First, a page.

Anna Hazare has done the most important thing: he has belled the cat. That is an accomplishment by itself when nobody has turned even a leaf to do that. The media reports all the fantastic loots of famous people. The political class keeps on doing what they have been doing all along, central ministers are giving each other good conduct certificates and the Prime Minister knows nothing about anything. And the intellectuals and activists air their views and comments and are satisfied with their two minute fame.
“Ordinary citizens” of the country are angry and upset but can hardly do anything. Our options are either watching TV or reading the newspapers with all the commentaries of intellectuals and activists, or joining the Maoists.
However narrow and confined and complicated it may be, Anna Hazare has created a space for the ordinary people to voice their disgust and dissent. There are serious problems with his campaign as Arundhati Roy has eloquently pointed out. We cannot afford to tie down the fate of this vast and complex country to the whims and fancies of one individual messiah as Prabhat Patnaik has convincingly argued. Gail Omvedt has rightly diagnosed the situation as people of India getting tired of democracy.
More importantly, Muslims and Dalits have expressed more serious concerns about the Anna campaign. As the Dalits do not want the Constitution, Parliament and bureaucracy to be shunned or weakened in any way, some Muslim leaders feel that they have not been consulted or included in the current campaign. All of the above are valid issues and concerns. And they need to be addressed openly, honestly and democratically.
Anna Hazare, the individual, who spearheads the campaign has been unacceptable for some. His experiment in his village Ralegana Sindi in Maharashtra has been labeled controversial by others. With all good reasons, it seems!
H. V. Seshadri, the then RSS general secretary, wrote a series of articles on Anna and his mission in the RSS mouthpiece *Organiser* in early 1987. In an article “The Village That Reminds Us of Ramarajya” (February 8, 1987), Seshadri described the various features of Ralegana Sindi and the different activities undertaken by the villages: total prohibition, abolition of untouchability, ban on smoking, conflict resolution by the village committee, and developmental activities such as setting up a school, digging community wells and so forth.
However, reconstruction of the village temple was the “very first project” as it was “the focal point of devotion for the entire village.”
In the next article “Ralegana Sindi: A Name for Social Metamorphosis” (February 15, 1987), Seshadri dwelt long on the importance of the village temple at the backdrop of the Ramjanmabhumi issue that was burning so powerfully at that time. Seshadri highlighted the need for a temple for a community’s identity, morality and organization. He recollected a story he had from Anna Hazare and it merits reproduction in full: “Some time back, an IAS officer who happened to visit the village questioned the propriety of spending such a large sum of Rs. 90,000 for the temple construction, instead of utilizing it for putting up more school buildings. Annasaheb did not reply, but took him to the fruit gardens laden with ripe fruits, adjoining the hostel. There was no fence, no locks, no guards and still not a single fruit was stolen. Annasaheb told the dumb-struck officer that mere schools cannot produce such moral uprightness. It was devotion to God and high values of life that could bring about that miracle.”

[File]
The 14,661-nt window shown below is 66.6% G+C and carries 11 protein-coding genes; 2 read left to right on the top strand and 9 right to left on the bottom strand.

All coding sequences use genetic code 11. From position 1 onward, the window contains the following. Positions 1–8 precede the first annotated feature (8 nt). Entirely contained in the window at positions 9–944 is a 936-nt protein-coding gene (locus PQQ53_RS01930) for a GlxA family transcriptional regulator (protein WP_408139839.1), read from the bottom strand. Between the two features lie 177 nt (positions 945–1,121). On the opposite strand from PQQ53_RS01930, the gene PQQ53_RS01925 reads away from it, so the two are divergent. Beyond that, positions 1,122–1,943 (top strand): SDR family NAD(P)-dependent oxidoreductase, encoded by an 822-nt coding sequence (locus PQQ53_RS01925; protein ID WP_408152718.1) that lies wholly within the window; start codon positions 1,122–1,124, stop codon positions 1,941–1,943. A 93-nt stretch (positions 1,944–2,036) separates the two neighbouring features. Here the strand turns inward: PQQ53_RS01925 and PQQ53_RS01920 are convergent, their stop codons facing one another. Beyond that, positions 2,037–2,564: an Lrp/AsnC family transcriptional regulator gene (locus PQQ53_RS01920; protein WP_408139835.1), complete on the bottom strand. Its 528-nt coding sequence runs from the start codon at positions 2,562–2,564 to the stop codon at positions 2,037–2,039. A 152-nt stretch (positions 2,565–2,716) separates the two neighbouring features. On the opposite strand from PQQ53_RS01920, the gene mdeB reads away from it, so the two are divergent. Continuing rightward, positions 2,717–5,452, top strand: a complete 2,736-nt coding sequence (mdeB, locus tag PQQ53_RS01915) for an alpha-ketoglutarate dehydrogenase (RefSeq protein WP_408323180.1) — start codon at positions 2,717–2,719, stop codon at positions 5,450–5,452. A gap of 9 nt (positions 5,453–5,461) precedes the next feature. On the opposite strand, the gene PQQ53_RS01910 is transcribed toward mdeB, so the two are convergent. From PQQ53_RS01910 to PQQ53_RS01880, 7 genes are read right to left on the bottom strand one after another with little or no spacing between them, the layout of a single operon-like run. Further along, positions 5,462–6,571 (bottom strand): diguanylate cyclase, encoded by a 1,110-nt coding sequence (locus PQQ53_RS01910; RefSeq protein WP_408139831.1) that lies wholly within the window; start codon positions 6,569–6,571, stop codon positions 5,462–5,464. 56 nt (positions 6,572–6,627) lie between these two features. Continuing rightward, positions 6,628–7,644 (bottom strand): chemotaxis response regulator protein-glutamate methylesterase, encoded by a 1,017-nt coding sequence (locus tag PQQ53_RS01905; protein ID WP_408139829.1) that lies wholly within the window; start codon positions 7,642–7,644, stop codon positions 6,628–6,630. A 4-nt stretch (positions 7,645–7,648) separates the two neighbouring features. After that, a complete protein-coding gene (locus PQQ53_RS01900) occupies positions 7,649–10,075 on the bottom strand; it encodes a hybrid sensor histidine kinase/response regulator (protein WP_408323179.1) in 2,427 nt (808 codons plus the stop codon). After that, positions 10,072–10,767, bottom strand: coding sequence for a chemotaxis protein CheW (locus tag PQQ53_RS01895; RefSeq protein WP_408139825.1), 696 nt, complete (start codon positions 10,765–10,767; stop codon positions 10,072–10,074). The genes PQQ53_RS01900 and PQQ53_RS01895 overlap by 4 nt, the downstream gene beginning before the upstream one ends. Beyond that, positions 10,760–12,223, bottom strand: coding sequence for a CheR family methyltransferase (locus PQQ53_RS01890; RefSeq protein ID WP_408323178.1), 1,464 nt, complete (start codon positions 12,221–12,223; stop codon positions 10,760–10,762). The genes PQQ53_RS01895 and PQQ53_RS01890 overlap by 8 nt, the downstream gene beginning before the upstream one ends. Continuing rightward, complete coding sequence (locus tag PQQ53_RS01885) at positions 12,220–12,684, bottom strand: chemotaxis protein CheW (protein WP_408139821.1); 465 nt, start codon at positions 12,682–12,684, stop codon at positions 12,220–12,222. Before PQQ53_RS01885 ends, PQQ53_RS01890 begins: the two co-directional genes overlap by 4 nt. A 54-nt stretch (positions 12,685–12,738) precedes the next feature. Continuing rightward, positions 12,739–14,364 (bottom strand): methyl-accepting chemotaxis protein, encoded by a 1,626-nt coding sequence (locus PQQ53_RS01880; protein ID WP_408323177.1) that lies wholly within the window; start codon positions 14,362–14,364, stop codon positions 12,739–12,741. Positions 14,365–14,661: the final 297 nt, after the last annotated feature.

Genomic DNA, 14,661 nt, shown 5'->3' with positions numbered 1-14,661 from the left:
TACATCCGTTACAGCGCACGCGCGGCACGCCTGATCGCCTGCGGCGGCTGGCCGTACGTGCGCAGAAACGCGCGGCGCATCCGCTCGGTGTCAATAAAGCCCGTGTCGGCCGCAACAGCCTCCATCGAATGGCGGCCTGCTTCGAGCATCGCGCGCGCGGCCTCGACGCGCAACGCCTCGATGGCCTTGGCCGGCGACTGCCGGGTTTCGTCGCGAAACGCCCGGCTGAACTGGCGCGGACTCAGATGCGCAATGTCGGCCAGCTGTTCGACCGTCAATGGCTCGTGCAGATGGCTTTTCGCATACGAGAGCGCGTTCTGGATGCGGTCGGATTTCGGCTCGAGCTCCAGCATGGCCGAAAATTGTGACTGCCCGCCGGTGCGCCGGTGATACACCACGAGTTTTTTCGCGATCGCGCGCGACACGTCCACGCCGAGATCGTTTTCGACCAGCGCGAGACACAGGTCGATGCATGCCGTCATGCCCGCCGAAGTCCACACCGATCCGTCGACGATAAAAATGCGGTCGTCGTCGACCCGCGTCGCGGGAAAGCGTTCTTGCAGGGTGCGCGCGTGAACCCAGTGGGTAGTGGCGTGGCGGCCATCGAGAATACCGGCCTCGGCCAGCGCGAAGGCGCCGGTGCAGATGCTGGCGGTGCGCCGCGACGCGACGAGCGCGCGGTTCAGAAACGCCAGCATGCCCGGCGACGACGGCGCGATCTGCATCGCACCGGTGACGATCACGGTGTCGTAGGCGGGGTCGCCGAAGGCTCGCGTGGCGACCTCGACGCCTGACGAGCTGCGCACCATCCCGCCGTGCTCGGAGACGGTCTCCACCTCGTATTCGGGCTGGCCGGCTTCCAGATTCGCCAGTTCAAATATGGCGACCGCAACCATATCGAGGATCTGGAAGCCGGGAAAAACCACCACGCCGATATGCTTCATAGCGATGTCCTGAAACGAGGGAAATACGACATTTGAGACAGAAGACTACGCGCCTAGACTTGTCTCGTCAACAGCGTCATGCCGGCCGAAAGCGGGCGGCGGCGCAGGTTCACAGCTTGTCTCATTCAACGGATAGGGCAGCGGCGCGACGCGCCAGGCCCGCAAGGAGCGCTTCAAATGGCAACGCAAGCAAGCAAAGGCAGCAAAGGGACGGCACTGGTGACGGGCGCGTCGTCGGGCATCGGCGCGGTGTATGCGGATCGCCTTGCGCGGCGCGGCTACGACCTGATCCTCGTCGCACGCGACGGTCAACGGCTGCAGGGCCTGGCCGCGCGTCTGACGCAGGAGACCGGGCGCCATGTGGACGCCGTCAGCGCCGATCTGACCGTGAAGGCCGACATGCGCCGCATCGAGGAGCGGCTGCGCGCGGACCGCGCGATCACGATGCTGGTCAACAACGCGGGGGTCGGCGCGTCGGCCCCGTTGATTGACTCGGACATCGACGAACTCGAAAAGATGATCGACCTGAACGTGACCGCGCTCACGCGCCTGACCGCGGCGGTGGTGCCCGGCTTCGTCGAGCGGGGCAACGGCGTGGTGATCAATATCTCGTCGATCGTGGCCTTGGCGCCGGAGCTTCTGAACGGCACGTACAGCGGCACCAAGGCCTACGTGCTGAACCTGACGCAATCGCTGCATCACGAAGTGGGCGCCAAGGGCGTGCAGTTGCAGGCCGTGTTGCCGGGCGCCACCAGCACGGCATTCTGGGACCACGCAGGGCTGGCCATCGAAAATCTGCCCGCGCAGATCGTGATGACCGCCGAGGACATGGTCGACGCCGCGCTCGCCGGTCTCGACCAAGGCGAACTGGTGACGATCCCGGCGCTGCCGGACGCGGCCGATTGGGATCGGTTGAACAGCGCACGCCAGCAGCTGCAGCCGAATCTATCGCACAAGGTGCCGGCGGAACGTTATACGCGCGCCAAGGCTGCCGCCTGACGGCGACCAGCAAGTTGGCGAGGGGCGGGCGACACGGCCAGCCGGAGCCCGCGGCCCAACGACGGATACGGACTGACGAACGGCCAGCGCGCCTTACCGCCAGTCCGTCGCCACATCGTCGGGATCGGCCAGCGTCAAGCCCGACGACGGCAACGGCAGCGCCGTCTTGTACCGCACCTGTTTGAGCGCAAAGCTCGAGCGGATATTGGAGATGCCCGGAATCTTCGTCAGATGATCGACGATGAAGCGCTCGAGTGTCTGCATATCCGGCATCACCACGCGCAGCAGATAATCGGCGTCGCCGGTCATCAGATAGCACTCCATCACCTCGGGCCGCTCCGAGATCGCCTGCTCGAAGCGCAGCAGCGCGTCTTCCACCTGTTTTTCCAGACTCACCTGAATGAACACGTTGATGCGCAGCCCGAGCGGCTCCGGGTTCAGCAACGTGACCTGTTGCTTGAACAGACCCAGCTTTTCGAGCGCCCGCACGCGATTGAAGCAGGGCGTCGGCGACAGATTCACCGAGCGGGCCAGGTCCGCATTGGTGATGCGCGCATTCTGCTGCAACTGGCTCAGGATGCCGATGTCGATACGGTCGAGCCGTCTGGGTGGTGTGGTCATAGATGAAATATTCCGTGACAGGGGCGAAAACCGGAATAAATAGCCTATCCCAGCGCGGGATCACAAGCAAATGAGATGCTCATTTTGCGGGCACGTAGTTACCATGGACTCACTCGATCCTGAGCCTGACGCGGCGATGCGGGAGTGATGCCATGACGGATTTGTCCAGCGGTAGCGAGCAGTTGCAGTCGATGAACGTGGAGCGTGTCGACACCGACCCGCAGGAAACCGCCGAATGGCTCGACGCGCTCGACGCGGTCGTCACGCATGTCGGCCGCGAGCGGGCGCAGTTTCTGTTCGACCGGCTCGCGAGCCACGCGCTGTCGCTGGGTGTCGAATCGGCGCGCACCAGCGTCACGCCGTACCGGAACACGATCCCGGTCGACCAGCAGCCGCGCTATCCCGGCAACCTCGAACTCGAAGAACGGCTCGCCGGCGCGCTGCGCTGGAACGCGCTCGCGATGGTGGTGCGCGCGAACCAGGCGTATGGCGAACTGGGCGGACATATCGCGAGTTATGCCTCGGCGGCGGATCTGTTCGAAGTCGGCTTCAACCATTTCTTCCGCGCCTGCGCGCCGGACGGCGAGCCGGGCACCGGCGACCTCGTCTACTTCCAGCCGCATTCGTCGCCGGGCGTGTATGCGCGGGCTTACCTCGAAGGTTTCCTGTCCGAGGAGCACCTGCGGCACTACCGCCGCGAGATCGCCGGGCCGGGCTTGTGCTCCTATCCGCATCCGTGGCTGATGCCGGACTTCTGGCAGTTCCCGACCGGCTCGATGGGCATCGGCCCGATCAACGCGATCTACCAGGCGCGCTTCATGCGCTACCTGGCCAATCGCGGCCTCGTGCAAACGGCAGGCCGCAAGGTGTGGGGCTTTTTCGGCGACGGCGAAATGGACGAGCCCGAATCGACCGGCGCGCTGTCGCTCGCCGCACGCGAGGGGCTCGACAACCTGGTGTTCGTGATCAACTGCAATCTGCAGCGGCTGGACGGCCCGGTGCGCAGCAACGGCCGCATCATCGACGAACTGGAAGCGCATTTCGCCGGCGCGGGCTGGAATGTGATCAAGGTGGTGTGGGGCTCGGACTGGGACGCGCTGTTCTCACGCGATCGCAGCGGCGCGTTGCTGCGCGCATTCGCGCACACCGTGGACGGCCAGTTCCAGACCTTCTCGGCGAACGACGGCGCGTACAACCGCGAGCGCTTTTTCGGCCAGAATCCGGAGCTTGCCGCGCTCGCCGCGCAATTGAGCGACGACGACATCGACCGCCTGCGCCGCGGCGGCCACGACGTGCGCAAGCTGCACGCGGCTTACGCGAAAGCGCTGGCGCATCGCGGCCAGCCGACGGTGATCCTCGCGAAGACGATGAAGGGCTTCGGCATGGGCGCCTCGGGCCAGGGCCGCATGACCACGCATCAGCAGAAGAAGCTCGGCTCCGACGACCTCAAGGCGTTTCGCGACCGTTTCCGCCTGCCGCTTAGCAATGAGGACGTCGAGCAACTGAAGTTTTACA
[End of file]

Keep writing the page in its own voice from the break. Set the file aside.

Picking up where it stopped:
In a sequel dated March 1, 1987 with the title “A Karma Yogi in Action,” Seshadri pointed out that this village Ramarajya had two other important characteristics (that resembled the modern national project of the Hindutva forces). According to Seshadri, Anna Hazare told him: “There are Jains, Buddhists and other Hindus but no Muslims or Christians in our village.”
Similarly, the Ralegana Sindi had registered bodies for irrigation, educational development and other areas but “there are no elections for any of these bodies.” Even the Chairman and Vice-Chairman of the village were “unanimously selected by the Grama Sabha.”
These testimonies do not help much to be excited about Anna Hazare, or his national Ramarajya project. Obviously, Ralegana Sindi model cannot and should not work at the all India level.
But the people of the country are facing a real problem: the deadly and vehement combination of corruption, communalism (and casteism), capitalism, and colonialism. The present ruling class supports and promotes all of these evils. And there is a dire need to foresee an alternative India here and now.
Anna’s stirring the hornet’s nest is good and a welcome effort. If we do not like one messiah, let us convene 100,000 messiahs and carry the task forward. Transparent, accountable and participatory leadership is crucial for this national reconstruction project. If we rightly shun messianic leadership, we should create a collective leadership.
The intellectuals and activists must go beyond getting their articles published in leading dailies and assume responsibilities in this revolution. And they together could thank Anna Hazare for belling the cat and take the operation from here.
Although Hazare calls himself a Gandhian and emphasizes the nonviolent nature of his campaign, he does refer to the ways of Satrapathi Shivaji and sends out a rather confused message to the people. Let the collective leadership take an unequivocal stand on nonviolence and lead the country towards a serious reformation.
Pushing us back into the hands of Parliamentarians like Manmohan Singh, Sharad Pawar, Raja, Suresh Kalmadi, Kanimozhi and their like will be a horrible and historic mistake.
S.P. Udayakumar, Ph.D.
S. P. Udayakumar is an anti-nuclear activist struggling against the Koodankulam nuclear power project.
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